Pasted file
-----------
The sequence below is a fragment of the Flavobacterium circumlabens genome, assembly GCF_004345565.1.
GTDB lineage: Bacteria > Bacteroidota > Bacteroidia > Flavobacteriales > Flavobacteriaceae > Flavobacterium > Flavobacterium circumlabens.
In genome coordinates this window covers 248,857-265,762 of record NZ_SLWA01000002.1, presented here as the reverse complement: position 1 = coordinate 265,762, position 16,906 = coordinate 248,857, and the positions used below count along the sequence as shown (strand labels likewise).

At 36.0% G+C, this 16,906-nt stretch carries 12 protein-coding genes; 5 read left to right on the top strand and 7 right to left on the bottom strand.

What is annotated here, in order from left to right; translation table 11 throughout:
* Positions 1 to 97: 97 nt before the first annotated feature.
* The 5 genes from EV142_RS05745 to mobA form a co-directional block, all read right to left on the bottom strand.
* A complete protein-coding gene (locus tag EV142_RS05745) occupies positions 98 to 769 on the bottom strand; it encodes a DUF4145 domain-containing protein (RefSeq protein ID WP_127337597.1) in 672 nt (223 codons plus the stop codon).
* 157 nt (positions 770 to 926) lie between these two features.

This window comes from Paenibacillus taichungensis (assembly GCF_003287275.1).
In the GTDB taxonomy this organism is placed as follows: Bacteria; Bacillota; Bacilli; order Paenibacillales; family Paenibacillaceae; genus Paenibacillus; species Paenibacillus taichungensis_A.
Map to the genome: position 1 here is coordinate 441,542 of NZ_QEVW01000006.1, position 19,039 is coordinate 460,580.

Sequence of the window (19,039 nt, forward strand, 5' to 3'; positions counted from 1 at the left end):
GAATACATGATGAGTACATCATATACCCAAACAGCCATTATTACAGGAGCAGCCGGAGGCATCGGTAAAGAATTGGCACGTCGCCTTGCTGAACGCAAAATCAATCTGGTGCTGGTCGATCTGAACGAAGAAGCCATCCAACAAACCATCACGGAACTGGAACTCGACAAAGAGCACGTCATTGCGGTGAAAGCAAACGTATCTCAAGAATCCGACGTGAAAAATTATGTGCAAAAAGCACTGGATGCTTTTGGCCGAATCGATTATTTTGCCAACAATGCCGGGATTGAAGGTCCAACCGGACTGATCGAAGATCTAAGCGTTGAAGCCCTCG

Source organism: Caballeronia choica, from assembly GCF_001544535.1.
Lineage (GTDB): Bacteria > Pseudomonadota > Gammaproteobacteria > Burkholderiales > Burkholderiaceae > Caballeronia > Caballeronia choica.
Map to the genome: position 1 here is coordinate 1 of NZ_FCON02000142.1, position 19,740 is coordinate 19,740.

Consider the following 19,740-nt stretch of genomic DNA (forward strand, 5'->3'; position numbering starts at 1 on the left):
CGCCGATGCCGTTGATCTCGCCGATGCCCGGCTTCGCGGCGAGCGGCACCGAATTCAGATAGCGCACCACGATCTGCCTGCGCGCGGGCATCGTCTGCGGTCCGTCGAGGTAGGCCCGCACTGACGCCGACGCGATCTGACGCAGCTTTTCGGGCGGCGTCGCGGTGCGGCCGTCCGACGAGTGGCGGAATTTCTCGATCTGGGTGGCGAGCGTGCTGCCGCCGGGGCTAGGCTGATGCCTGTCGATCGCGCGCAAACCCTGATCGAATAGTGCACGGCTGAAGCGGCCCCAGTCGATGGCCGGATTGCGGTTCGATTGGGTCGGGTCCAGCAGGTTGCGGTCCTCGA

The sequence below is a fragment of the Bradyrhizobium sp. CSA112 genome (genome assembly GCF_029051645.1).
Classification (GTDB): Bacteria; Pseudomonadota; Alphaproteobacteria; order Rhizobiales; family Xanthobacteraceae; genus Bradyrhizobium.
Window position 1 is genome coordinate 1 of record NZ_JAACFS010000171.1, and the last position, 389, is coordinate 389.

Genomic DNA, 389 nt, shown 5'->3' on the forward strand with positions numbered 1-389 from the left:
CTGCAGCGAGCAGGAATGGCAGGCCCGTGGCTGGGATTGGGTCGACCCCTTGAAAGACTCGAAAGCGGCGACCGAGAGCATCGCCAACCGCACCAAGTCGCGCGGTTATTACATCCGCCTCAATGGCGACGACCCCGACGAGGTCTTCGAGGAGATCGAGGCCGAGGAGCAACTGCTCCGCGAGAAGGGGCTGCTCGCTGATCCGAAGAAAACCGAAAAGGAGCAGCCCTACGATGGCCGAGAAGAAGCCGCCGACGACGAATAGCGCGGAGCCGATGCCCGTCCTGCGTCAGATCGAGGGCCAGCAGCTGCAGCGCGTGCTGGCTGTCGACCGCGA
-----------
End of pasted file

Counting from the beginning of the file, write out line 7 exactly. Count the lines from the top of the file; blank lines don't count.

* The 5 genes from EV142_RS05745 to mobA form a co-directional block, all read right to left on the bottom strand.